On a SUNW,UltraSPARC-IIIi, using the Sun C++ 5.9 and Sun C 5.9 compilers,
the C++ version runs in 8.1 seconds CPU and needs 622 MB RAM,
the C version (with list.c and containererror.c) runs in 16.4 seconds CPU
and needs 1065 MB RAM.
 
J

jacob navia

For a PC with intel 8 core CPU+12GB RAM
I see:

cl -Ox -EHsc l1.cpp
timethis l1.cpp
TimeThis : Command Line : l1
TimeThis : Start Time : Mon Oct 05 00:38:01 2009

1283106752

TimeThis : Command Line : l1
TimeThis : Start Time : Mon Oct 05 00:38:01 2009
TimeThis : End Time : Mon Oct 05 00:38:05 2009
TimeThis : Elapsed Time : 00:00:04.167

For the C version I see:
timethis listtest

TimeThis : Command Line : listtest
TimeThis : Start Time : Mon Oct 05 00:36:46 2009

1283106752

TimeThis : Command Line : listtest
TimeThis : Start Time : Mon Oct 05 00:36:46 2009
TimeThis : End Time : Mon Oct 05 00:36:50 2009
TimeThis : Elapsed Time : 00:00:04.049

That version is compiled with lcc-win (lcc -O)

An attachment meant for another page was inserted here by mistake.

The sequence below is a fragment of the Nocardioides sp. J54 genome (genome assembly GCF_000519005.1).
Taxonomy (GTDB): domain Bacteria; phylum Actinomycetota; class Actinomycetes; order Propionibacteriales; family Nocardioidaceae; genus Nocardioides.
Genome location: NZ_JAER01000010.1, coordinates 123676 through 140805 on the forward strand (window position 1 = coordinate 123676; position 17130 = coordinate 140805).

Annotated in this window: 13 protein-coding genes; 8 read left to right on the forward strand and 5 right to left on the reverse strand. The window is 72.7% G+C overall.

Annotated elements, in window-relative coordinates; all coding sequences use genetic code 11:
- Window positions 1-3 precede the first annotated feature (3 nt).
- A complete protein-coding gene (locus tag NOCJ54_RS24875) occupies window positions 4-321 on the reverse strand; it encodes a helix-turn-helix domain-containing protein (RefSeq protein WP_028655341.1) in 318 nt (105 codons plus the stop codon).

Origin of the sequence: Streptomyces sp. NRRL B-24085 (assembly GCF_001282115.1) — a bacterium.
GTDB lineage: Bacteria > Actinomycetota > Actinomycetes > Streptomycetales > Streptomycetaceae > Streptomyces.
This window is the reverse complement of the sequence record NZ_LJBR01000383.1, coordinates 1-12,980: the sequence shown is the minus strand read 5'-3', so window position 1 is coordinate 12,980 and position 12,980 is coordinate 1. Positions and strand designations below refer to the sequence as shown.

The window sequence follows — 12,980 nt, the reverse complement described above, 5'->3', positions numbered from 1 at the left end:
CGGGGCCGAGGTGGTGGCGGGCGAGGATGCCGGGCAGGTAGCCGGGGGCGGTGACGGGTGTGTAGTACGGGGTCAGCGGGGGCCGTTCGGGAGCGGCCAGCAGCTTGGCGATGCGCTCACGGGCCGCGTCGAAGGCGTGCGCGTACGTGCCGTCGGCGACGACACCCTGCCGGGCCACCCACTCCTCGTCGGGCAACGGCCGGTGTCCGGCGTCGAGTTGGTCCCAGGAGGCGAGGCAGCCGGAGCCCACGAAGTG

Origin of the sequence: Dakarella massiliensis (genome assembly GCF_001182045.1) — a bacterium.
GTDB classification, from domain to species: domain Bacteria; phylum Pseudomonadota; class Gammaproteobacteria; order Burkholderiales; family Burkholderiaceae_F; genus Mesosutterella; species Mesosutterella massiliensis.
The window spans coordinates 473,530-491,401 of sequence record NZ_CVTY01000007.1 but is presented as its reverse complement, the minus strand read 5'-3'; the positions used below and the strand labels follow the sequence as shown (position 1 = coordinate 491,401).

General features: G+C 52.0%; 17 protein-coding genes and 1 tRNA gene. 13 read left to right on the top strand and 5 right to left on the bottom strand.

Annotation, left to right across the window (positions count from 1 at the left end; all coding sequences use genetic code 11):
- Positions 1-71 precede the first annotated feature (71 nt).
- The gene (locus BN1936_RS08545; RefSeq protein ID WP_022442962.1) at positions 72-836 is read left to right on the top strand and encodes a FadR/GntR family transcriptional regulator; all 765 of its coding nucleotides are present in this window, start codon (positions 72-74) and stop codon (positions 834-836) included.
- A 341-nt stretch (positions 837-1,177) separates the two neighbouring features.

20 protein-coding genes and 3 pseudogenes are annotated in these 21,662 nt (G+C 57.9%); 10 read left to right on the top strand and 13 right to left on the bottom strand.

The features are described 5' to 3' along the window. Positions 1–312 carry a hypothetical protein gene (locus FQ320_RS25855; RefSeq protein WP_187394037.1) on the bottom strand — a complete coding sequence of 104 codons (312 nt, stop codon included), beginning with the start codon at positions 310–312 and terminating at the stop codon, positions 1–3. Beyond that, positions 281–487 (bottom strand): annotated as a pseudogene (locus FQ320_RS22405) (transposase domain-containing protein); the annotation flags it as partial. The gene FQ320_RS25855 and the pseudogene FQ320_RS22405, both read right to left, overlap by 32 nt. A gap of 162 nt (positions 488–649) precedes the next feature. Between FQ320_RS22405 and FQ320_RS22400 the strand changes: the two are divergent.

G

Giorgos Keramidas

Consider this benchmark

--------------------------------------------------------C++
#include <iostream>
#include <list>
using namespace std;

// Simple example uses type int
#define MAXIT 50000000
int main(void)
{
list<int> L;
int i;

for (i=0; i<MAXIT;i++)
L.push_back(i); // Insert a new element at the end
list<int>::iterator it;
int sum=0;
for (it=L.begin(); it != L.end(); ++it)
sum += *it;
printf("%d\n",sum);
return 0;
}

--------------------------------------------------------C
/* compile with list.c and containererror.c */
#include "containers.h"
#include <stdio.h>
int main(void)
{
#define MAX_IT 50000000

List *l = newList(sizeof(int));
list_element *le;
int i,sum=0;
for (i=0; i<MAX_IT; i++) {
l->lpVtbl->Add(l,&i); // Insert at the end
}
for (le = GetFirst(l); le != NULL; le = GetNext(le)) {
sum += *(int *)le->Data;
}
printf("%d\n",sum);
return 0;
}

Hi Jacob,

Can you please post a link where we can fetch the container files too?
I've seen the related thread in c.l.c a few days ago, but the posts have